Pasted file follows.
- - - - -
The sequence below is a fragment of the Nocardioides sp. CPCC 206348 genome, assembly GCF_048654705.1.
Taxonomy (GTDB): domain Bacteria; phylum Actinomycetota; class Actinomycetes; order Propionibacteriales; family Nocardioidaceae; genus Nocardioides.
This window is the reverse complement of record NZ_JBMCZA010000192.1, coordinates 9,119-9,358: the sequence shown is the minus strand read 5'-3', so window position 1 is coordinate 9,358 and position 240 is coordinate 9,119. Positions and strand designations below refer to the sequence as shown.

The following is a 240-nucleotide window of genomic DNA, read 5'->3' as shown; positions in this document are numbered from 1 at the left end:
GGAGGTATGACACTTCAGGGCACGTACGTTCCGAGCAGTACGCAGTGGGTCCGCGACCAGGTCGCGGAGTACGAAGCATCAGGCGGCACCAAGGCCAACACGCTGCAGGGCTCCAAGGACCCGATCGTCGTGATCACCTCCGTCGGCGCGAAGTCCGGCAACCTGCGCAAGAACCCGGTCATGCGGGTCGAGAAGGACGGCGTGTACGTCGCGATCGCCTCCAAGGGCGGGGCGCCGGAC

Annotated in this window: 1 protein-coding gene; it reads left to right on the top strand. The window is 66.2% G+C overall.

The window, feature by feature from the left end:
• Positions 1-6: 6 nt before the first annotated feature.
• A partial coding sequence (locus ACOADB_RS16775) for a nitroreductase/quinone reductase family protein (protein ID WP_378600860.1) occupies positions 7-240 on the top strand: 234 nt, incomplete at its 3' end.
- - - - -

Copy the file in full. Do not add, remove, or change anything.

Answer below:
The sequence below is a fragment of the Nocardioides sp. CPCC 206348 genome, assembly GCF_048654705.1.
Taxonomy (GTDB): domain Bacteria; phylum Actinomycetota; class Actinomycetes; order Propionibacteriales; family Nocardioidaceae; genus Nocardioides.
This window is the reverse complement of record NZ_JBMCZA010000192.1, coordinates 9,119-9,358: the sequence shown is the minus strand read 5'-3', so window position 1 is coordinate 9,358 and position 240 is coordinate 9,119. Positions and strand designations below refer to the sequence as shown.

The following is a 240-nucleotide window of genomic DNA, read 5'->3' as shown; positions in this document are numbered from 1 at the left end:
GGAGGTATGACACTTCAGGGCACGTACGTTCCGAGCAGTACGCAGTGGGTCCGCGACCAGGTCGCGGAGTACGAAGCATCAGGCGGCACCAAGGCCAACACGCTGCAGGGCTCCAAGGACCCGATCGTCGTGATCACCTCCGTCGGCGCGAAGTCCGGCAACCTGCGCAAGAACCCGGTCATGCGGGTCGAGAAGGACGGCGTGTACGTCGCGATCGCCTCCAAGGGCGGGGCGCCGGAC

Annotated in this window: 1 protein-coding gene; it reads left to right on the top strand. The window is 66.2% G+C overall.

The window, feature by feature from the left end:
• Positions 1-6: 6 nt before the first annotated feature.
• A partial coding sequence (locus ACOADB_RS16775) for a nitroreductase/quinone reductase family protein (protein ID WP_378600860.1) occupies positions 7-240 on the top strand: 234 nt, incomplete at its 3' end.